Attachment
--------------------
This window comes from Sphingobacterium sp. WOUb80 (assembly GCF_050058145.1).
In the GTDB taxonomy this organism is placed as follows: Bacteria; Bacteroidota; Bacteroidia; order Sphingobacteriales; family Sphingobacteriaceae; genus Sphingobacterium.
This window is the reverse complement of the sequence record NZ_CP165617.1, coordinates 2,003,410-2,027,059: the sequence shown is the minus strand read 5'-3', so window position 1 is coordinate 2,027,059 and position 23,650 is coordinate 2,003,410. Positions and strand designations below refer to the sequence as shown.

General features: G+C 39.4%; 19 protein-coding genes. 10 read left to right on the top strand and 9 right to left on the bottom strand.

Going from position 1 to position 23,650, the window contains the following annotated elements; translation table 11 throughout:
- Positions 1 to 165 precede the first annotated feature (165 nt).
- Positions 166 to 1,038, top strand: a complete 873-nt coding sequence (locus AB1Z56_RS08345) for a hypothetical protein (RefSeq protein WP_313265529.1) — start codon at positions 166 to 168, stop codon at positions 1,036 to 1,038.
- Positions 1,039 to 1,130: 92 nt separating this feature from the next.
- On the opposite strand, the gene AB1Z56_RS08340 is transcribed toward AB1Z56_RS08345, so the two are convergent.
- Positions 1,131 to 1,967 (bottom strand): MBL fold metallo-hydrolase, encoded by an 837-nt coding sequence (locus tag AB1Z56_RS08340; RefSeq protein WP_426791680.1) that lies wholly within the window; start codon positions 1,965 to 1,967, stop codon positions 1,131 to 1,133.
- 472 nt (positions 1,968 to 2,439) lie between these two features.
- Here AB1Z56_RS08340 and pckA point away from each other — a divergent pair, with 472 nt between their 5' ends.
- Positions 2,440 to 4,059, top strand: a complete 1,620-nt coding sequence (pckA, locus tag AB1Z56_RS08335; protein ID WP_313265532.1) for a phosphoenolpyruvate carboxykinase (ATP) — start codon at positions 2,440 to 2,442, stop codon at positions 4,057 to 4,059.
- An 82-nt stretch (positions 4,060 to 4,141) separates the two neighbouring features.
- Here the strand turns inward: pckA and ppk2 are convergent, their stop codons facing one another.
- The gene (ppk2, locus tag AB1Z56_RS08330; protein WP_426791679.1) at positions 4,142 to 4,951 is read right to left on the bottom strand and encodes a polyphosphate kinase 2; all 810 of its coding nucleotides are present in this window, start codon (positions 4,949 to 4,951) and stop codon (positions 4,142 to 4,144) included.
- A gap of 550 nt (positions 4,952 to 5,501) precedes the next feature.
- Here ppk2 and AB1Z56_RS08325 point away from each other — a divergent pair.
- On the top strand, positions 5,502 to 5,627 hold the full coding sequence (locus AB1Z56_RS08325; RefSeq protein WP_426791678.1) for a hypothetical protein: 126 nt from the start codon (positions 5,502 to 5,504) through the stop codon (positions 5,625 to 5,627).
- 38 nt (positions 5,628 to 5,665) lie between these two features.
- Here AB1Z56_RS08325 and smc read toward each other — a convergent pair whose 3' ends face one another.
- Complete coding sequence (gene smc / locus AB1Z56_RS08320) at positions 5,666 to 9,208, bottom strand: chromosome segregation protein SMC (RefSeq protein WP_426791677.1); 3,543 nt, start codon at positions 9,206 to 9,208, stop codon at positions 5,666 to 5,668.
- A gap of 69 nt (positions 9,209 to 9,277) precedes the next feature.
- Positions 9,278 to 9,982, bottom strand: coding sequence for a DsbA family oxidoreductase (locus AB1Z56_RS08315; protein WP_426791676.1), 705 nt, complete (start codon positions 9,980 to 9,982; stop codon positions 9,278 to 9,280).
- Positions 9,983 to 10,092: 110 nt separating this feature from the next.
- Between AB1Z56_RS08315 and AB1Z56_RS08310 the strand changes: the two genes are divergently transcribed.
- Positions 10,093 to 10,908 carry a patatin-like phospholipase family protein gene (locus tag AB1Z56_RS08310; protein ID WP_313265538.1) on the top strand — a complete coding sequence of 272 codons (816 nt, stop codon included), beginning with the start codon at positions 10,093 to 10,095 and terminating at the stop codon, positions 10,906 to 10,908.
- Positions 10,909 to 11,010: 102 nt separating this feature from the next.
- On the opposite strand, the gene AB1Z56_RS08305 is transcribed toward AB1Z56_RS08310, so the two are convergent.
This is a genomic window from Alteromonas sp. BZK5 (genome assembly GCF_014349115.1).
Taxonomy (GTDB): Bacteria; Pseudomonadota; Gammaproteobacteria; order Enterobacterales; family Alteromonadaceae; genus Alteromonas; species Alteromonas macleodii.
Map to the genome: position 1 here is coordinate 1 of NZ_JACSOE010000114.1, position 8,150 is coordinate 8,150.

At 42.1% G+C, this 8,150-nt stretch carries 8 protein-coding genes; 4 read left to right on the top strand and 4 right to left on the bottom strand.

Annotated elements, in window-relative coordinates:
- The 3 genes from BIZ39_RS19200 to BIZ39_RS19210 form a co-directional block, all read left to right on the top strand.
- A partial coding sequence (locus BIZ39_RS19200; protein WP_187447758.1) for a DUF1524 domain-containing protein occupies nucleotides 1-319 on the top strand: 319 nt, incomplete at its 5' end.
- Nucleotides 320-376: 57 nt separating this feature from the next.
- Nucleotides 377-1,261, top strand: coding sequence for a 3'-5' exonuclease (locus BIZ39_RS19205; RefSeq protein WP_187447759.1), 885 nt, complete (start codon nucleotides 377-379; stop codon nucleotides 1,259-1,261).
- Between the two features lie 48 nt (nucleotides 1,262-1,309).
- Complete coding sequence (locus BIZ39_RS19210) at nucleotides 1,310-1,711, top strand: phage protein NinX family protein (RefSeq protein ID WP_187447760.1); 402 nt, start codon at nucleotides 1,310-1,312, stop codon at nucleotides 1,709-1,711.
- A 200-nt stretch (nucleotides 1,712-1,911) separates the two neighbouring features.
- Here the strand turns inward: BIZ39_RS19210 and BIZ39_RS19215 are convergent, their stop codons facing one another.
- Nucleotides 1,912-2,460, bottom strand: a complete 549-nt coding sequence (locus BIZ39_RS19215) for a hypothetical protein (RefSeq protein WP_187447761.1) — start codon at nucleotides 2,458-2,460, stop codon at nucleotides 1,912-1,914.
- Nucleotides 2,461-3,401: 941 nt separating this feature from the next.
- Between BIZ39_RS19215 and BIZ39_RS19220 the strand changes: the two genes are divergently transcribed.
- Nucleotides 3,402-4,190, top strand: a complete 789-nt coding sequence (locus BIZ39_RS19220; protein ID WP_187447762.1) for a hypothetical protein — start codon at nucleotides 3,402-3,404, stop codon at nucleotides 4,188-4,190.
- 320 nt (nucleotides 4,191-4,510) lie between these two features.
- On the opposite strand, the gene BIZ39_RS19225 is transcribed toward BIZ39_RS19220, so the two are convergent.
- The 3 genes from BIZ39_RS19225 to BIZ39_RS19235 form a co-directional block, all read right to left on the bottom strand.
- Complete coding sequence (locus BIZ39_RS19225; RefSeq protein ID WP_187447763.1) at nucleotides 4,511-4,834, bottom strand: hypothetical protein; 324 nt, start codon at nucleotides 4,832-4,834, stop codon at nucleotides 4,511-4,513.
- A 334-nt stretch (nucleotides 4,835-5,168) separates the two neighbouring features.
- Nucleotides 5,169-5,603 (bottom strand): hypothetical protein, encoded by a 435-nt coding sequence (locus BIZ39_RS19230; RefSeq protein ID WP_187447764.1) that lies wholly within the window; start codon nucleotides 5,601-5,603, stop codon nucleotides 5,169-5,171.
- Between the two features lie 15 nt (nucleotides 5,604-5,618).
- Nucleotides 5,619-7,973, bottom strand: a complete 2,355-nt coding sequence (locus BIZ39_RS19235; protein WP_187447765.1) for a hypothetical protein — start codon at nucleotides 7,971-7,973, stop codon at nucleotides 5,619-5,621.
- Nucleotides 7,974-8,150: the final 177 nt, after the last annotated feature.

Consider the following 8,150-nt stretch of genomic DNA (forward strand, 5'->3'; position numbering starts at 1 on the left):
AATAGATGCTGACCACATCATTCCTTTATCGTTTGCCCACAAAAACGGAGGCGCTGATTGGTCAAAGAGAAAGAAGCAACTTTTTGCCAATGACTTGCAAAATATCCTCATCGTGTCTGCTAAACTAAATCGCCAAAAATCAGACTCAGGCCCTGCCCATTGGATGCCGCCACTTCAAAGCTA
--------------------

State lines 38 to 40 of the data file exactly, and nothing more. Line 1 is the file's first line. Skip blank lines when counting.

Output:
- Nucleotides 377-1,261, top strand: coding sequence for a 3'-5' exonuclease (locus BIZ39_RS19205; RefSeq protein WP_187447759.1), 885 nt, complete (start codon nucleotides 377-379; stop codon nucleotides 1,259-1,261).
- Between the two features lie 48 nt (nucleotides 1,262-1,309).
- Complete coding sequence (locus BIZ39_RS19210) at nucleotides 1,310-1,711, top strand: phage protein NinX family protein (RefSeq protein ID WP_187447760.1); 402 nt, start codon at nucleotides 1,310-1,312, stop codon at nucleotides 1,709-1,711.